Which isn’t to say that I didn’t care about Suzanne, because I did. Even though I was unconvinced regarding her story of her life before she moved to Brighton, I knew that there was something going on with her because of the way she was acting and talking. I think both Caddie and Rosie were pretty terrible friends in regards to this, because neither sought to help Suzanne in any kind of serious way.

Not a lot really happens in Beautiful Broken Things, except for the establishment of the relationship between Caddie and Suzanne, and how, in the end, Suzanne’s behaviour wasn’t just reckless. So if you’re not into stories solely about character relationships and development, then the pace in this one might not be for you.

If you’re a fan for a story about friendship, though, give this one a go. But take note that it certainly isn’t a happy one.

© 2016, Chiara @ Books for a Delicate Eternity. All rights reserved.

trigger warning: self harm, attempted suicide, child abuse, death of an infant, and hospitalisation (mental) in this novel

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Posted on: February 10, 2016 • By: Chiara

5 Responses to Review: Beautiful Broken Things by Sara Barnard

  1. Kelly says:

    Oh gosh, I’m about to start this one and I had no idea the seriousness of it. I assumed more typical teen drama and blase more than anything. Abusive relationships by the hands of a family member is incredibly isolating and can often lead to self loathing and harming even, you would think these so called friends might have been more supportive and created a safer environment for their friend to talk about what was going on in her life, rather than want to BE her. I don’t know how well this is going to sit with me either poppet especially seeing I’m this judgmental and I haven’t even read it yet.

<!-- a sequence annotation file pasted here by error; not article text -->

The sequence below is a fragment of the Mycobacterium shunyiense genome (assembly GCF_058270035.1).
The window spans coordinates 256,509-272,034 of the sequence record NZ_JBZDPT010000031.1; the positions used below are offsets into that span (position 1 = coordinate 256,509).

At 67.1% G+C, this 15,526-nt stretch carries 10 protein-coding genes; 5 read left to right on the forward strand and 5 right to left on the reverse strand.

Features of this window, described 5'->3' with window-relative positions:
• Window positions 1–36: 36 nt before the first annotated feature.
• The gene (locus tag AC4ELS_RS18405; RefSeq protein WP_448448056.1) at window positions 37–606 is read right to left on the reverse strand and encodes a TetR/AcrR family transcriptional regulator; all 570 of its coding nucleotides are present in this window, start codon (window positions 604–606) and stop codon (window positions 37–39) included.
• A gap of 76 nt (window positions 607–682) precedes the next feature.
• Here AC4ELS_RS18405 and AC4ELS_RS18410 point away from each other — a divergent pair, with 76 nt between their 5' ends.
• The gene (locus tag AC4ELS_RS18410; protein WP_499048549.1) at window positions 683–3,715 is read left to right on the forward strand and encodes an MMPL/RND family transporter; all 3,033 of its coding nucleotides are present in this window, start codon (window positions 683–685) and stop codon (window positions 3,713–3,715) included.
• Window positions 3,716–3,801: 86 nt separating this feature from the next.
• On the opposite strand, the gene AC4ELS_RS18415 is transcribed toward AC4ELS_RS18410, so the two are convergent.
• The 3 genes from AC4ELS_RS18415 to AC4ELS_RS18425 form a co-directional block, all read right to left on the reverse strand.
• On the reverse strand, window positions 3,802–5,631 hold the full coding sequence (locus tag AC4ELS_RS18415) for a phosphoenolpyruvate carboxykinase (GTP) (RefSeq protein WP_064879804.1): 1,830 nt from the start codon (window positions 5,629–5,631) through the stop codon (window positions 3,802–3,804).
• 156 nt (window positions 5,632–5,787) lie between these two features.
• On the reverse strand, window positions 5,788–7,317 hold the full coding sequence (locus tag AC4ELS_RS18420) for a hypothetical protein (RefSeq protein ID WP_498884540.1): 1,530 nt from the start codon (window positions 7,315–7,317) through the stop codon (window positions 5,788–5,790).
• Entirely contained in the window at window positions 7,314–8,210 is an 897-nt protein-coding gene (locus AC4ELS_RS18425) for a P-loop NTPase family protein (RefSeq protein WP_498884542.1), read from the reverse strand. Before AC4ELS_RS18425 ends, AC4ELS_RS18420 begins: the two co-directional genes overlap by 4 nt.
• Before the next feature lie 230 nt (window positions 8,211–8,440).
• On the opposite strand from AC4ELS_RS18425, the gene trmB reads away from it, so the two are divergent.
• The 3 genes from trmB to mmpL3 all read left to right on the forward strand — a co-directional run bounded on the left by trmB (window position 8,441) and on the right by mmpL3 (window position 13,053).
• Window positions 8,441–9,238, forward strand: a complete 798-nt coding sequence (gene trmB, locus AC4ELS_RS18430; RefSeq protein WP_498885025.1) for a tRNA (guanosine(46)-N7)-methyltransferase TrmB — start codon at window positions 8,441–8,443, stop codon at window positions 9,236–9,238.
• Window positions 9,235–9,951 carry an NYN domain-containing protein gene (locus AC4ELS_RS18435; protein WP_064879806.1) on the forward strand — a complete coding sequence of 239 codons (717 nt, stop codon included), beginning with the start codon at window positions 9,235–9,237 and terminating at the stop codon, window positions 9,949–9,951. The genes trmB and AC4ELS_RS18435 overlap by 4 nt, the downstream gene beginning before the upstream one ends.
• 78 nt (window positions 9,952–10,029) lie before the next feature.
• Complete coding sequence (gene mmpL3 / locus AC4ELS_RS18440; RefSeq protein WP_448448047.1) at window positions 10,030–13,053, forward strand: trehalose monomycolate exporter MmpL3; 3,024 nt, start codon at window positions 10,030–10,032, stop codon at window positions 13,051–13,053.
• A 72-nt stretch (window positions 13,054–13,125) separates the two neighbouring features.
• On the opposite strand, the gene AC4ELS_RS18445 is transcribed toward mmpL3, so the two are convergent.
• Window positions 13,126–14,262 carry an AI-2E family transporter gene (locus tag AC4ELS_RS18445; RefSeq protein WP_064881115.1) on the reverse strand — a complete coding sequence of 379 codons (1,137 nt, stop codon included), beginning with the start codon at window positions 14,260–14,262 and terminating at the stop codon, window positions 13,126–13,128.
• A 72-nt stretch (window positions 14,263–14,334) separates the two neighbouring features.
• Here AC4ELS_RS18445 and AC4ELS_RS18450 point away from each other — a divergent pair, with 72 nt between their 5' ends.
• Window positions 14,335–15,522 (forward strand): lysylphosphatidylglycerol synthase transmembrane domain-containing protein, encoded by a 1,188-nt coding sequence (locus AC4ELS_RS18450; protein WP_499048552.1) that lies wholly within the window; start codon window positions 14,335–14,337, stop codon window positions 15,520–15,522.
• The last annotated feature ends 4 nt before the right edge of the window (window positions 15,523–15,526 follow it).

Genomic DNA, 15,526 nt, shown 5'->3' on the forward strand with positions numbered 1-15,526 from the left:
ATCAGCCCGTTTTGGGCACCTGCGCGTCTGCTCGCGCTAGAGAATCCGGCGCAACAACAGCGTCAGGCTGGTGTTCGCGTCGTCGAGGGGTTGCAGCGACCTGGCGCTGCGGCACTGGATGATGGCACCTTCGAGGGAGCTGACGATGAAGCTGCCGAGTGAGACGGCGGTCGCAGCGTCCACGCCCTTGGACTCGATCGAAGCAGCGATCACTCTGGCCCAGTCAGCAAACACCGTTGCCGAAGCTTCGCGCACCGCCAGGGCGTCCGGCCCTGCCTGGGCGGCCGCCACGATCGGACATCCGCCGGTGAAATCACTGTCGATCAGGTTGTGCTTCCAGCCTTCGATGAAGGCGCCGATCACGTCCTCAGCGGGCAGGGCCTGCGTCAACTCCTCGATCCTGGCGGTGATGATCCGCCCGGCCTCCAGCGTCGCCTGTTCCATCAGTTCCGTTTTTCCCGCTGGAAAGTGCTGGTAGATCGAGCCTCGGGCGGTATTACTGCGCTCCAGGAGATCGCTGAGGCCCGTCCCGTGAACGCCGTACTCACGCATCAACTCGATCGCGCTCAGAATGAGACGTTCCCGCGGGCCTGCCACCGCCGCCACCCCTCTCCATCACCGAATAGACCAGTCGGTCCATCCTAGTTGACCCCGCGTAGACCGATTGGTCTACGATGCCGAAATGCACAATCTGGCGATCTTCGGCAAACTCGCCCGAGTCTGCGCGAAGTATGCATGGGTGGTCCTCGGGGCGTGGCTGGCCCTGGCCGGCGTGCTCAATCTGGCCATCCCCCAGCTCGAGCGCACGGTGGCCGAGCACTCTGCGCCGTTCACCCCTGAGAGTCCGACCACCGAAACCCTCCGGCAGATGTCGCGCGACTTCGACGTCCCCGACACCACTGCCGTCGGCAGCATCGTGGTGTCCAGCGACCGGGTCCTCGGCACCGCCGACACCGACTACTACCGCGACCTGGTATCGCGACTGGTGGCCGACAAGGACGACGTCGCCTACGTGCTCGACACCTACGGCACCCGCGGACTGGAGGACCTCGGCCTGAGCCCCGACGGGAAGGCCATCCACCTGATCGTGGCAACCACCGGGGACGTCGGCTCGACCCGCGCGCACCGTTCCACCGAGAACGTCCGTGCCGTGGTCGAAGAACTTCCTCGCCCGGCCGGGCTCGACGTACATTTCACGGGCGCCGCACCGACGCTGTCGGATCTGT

Wonderful review Chiara, really enjoyed it <3

  2. Ahhhh I LOVED this book. Like it was toxic and they didn’t go about things the right way but for me it felt realistic – friendship isn’t always easy and there are going to be times when it’s harmful even. Yay for friendship books.

  3. Valerie says:

    Wowee this sounds like what my friendship could have been if I did not break ties with that one friend who is NO LONGER MY FRIEND. Which is sad, but good because she was very toxic.

    As much as I like relationships, I will probably skip this one? Although I wonder if I will relate or connect to it if I read it? I might. So that is interesting. ANYWAYS. Awesome review Chiara!

  4. Oh dear, those trigger warnings are giving me some pause – but all the same, this review came at such a wonderful time for me, since I’ve been looking for a YA book focused more on friendship than on romance. I think I will add this to my tentative TBR, because it looks wonderful despite the triggers and I love me a good character-based book. (ALSO THE COVER.)

    Thank you so very much for sharing, Chiara! <3

  5. Annette says:

    This sounds like a very relevant YA novel – you’re right, not enough YA novels today deal with friendship. RE Suzanne’s character, she actually sounds very well researched. A lot of children who experience this type of abuse can later develop overly-sexualised behaviour and use flippant humour (that would shock you) as a defence mechanism.